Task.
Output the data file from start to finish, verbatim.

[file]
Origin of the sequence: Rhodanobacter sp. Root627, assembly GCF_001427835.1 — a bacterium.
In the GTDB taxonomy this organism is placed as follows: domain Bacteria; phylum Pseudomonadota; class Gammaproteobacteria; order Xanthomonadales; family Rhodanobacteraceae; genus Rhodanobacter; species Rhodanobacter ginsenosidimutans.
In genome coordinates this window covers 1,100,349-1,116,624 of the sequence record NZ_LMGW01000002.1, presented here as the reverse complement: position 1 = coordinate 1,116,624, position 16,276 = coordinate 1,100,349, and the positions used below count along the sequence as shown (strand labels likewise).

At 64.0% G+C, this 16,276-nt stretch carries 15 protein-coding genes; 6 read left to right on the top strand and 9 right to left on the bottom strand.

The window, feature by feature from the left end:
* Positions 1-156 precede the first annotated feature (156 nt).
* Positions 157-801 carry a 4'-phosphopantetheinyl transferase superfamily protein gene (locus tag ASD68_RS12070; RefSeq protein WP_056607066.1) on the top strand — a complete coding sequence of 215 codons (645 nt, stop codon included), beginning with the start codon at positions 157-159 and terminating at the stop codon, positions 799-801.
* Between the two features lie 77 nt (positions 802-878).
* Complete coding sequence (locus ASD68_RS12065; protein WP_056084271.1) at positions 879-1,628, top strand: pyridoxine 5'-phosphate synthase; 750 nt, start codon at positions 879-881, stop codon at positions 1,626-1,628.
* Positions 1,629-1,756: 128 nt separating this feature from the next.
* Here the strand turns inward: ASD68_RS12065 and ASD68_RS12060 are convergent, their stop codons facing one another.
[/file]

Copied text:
Origin of the sequence: Rhodanobacter sp. Root627, assembly GCF_001427835.1 — a bacterium.
In the GTDB taxonomy this organism is placed as follows: domain Bacteria; phylum Pseudomonadota; class Gammaproteobacteria; order Xanthomonadales; family Rhodanobacteraceae; genus Rhodanobacter; species Rhodanobacter ginsenosidimutans.
In genome coordinates this window covers 1,100,349-1,116,624 of the sequence record NZ_LMGW01000002.1, presented here as the reverse complement: position 1 = coordinate 1,116,624, position 16,276 = coordinate 1,100,349, and the positions used below count along the sequence as shown (strand labels likewise).

At 64.0% G+C, this 16,276-nt stretch carries 15 protein-coding genes; 6 read left to right on the top strand and 9 right to left on the bottom strand.

The window, feature by feature from the left end:
* Positions 1-156 precede the first annotated feature (156 nt).
* Positions 157-801 carry a 4'-phosphopantetheinyl transferase superfamily protein gene (locus tag ASD68_RS12070; RefSeq protein WP_056607066.1) on the top strand — a complete coding sequence of 215 codons (645 nt, stop codon included), beginning with the start codon at positions 157-159 and terminating at the stop codon, positions 799-801.
* Between the two features lie 77 nt (positions 802-878).
* Complete coding sequence (locus ASD68_RS12065; protein WP_056084271.1) at positions 879-1,628, top strand: pyridoxine 5'-phosphate synthase; 750 nt, start codon at positions 879-881, stop codon at positions 1,626-1,628.
* Positions 1,629-1,756: 128 nt separating this feature from the next.
* Here the strand turns inward: ASD68_RS12065 and ASD68_RS12060 are convergent, their stop codons facing one another.